One of the things I love most is digging into a huge book database and finding things out. How many books in how many categories published by which companies have page counts of less than x? This tells you things (like who’s publishing sub-book content – or chunks, as I like to call them – and for which markets).
Or which US publishers publish books in Spanish, and how many.
A data point is not an end in itself – you have to stack it up against other data points, anecdotal evidence, do some reality-testing. But having a large book database – as I did at B&N, as I did at Muze/Rovi – is a critical tool in making sense of publishing. You can see what the industry is doing on a large scale. It’s pretty extraordinary.
Having had back-end exposure to so many large databases, it’s interesting to compare their structure. Obviously I can’t say much, but it’s always pleasurable to have your suspicions validated about how data gets structured from one company to the next.
When you’re a product manager for bookish products, having access to such data puts you pretty much in heaven. Want to find out how to express the value prop of a particular tool? Run a query on the potential market for that tool. Want to find out the adoption rate of a particular standard? You can measure it.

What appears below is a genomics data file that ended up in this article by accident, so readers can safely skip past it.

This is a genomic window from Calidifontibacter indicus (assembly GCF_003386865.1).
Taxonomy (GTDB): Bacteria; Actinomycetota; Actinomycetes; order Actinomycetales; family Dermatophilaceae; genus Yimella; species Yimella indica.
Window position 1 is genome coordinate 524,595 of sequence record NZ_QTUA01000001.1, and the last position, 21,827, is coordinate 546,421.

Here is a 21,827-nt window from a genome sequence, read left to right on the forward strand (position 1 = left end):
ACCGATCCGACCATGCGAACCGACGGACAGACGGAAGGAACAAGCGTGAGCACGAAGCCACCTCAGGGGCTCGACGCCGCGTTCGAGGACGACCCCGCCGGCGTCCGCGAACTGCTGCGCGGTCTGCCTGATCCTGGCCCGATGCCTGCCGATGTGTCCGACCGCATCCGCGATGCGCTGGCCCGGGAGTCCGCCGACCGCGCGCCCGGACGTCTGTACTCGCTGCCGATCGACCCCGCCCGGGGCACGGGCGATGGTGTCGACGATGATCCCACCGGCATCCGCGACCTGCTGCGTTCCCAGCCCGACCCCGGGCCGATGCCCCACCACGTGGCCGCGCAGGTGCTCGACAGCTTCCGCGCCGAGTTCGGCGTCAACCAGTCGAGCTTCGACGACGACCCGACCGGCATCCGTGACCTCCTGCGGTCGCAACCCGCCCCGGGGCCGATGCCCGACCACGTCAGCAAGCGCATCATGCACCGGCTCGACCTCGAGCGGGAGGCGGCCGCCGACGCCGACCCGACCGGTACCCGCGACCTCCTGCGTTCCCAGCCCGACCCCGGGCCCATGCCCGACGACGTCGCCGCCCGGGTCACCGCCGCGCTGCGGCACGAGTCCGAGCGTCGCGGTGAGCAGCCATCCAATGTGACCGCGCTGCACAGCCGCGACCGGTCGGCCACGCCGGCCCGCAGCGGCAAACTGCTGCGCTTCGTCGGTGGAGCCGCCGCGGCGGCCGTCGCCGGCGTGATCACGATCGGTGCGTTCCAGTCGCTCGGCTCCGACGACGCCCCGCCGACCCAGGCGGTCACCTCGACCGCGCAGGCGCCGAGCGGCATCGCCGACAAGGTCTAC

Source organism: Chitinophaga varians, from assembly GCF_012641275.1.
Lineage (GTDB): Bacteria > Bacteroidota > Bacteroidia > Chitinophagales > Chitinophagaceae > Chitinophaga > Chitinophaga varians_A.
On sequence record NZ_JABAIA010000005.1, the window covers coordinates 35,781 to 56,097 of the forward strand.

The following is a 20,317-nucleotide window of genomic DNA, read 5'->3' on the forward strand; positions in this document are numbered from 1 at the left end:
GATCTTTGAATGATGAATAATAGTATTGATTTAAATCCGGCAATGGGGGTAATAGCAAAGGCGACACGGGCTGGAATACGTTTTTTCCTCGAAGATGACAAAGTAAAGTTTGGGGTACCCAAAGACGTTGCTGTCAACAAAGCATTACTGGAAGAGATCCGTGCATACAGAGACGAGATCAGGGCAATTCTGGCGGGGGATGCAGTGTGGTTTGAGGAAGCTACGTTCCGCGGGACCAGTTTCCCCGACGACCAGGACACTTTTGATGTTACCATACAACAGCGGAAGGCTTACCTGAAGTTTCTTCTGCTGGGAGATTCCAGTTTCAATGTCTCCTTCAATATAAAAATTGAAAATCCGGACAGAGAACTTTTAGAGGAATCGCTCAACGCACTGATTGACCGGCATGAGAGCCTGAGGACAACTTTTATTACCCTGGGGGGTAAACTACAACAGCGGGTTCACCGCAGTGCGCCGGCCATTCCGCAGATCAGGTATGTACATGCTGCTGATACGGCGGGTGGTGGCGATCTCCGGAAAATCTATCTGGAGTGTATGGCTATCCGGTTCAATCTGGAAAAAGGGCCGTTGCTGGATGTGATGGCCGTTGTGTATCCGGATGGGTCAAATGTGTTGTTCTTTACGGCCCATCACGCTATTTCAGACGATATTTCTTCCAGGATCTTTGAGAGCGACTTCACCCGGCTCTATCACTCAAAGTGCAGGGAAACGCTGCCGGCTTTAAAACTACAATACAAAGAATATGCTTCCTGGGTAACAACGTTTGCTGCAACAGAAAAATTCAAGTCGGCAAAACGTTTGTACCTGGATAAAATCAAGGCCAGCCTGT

(I can say that there are over 32 million books in print in the US. I can also say that in 1998, there were 900,000. Beyond that, you’ll have to subscribe to Bowker’s PubTrack reports.)
And data is critical for product development. Who’s consuming your products? How are they using them? I’m lucky – Books in Print tracks my products’ consumption very closely – DOIs, ISTCs, and very soon ISNIs. I have a pretty accurate view of who’s using these things, and for which products. Not all product managers have access to this kind of information.
So I’m grateful. And happy.